Health Care News (Heartland Institute), March 1, 2009
Spearheading a new trend in health care, patients around the world are uniting via social networks to discuss and obtain help in combating chronic illnesses.
Whereas social media such as Facebook, LinkedIn, and MySpace have traditionally been utilized as a networking tool among coworkers and friends, thousands of patients suffering from life-changing illnesses are using the networks to cope with illnesses and communicate with others about their medical journeys.
The new trend has been dubbed “Health 2.0,” a reference to the Web 2.0 phenomenon of online interaction and use of the Internet as a multifaceted communication tool, rather than simply as a static source of information.
Making Personal Connections
One of the most popular social networks dedicated to this endeavor is PatientsLikeMe.
Founded in 2004 by three MIT engineers, this leading health-related social network is dedicated to cultivating communication and transparency among patients, doctors, and related organizations to help advance global medical research and camaraderie among chronic disease sufferers.
Through this online community, individuals coping with difficult illnesses and diseases can reach out and personally connect with others who face similar medical challenges.
To help build that community, PatientsLikeMe fosters a new approach to health care: open dialogue.
“When patients share real-world data, collaboration on a global scale becomes possible,” says the organization’s Web site. “New treatments become possible. Most importantly, change becomes possible. At PatientsLikeMe, we are passionate about bringing people together for a greater purpose: speeding up the pace of research and fixing a broken health care system.”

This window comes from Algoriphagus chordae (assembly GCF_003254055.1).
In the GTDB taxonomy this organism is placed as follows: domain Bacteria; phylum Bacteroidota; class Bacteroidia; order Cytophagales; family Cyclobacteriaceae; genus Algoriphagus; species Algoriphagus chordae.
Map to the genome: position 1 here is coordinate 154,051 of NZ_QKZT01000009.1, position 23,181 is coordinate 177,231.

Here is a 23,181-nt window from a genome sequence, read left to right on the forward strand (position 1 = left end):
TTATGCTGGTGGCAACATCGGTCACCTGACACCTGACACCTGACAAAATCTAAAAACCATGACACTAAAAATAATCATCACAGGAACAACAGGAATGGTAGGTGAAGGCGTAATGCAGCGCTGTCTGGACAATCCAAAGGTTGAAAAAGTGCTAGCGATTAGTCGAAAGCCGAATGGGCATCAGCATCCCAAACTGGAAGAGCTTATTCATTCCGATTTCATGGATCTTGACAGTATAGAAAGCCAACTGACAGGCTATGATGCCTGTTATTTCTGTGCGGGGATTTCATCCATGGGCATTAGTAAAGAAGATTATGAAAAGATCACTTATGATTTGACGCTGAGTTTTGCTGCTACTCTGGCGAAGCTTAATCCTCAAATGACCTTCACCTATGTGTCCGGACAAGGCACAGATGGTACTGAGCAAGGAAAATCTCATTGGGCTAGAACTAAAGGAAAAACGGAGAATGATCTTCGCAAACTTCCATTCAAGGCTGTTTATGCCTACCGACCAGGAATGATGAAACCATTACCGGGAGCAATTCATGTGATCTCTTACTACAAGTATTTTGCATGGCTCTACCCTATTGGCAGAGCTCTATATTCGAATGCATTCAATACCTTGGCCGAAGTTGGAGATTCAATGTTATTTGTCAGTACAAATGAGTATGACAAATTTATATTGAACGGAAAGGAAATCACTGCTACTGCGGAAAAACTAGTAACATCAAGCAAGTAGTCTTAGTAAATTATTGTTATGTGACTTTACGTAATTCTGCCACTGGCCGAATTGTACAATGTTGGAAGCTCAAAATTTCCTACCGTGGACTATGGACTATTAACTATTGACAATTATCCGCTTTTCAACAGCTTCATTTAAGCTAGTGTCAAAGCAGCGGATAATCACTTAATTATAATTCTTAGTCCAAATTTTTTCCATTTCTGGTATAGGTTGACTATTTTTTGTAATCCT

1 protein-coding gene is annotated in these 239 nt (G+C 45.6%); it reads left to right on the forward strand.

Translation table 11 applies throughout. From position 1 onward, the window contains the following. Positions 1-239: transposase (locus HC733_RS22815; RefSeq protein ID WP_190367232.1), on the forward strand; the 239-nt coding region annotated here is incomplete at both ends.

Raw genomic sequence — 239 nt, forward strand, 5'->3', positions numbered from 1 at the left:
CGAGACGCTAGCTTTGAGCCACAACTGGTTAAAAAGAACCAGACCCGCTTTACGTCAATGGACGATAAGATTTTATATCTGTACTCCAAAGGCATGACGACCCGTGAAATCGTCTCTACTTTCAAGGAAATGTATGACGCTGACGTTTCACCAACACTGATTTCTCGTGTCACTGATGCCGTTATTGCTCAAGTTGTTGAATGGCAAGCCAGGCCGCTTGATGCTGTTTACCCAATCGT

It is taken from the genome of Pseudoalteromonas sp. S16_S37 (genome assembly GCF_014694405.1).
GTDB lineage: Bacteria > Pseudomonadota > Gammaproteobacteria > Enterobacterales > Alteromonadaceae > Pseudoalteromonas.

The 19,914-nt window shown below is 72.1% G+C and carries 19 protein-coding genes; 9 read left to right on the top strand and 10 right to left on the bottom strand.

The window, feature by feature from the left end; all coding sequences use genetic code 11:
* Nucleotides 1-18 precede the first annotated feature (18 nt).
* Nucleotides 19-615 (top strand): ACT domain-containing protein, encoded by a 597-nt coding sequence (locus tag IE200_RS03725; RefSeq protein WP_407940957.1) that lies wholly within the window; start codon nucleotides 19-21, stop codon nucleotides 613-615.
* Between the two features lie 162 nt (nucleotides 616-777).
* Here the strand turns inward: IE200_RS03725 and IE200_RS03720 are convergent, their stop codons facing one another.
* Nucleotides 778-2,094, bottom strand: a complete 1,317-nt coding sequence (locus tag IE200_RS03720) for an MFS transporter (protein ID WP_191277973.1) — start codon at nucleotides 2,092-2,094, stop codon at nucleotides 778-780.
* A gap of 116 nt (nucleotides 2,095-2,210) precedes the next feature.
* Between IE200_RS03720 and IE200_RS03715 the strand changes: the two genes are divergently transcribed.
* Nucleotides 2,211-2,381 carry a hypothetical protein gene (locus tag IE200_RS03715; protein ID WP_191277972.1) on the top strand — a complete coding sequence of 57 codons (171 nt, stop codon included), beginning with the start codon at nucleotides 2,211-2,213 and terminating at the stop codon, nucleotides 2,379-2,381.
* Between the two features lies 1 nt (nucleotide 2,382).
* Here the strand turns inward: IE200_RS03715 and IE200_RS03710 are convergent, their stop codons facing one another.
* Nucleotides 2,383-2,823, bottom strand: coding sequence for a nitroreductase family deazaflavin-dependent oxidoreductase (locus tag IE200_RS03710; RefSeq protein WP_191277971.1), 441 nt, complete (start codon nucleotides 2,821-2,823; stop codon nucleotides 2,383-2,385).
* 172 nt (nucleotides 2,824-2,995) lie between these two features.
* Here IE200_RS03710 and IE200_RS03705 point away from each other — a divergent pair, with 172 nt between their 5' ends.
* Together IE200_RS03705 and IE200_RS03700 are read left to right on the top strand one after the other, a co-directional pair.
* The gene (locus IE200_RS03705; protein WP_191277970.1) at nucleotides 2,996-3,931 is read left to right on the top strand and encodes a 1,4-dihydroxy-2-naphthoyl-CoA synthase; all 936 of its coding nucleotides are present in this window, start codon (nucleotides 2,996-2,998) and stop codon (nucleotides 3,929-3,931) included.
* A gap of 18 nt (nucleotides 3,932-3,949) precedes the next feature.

The growing trend toward online medical networking offers a good example of health care consumer empowerment.
“Social networking is not just for kids anymore,” said John R. Graham, director of health policy studies at the Pacific Research Institute. “Technology is breaking down barriers that previously stood in the way of patient communication.”
Health 2.0 networks bring patients out of the dark and into a shared community of individuals interested in altering the current health care system to focus on the patient. They also challenge health care planners to improve medical research, health services, and global communication regarding chronic disease.
Graham points out those who control the United States health care system might receive a rude awakening through this new technology.
“Without a doubt, this terrifies many who control our health care system,” Graham said. “Soon, I hope, these social networks will lead patients to think, ‘We are free to speak to each other about our health care, why aren’t we free to use this information to decide what health care services we use at what price?”
Katie Flanigan ([email protected]) writes from Georgia. She is director of Web 2.0/Social Media for Lighthouse Strategies and Consulting.
For more information …
Patients Like Me: www.patientslikeme.com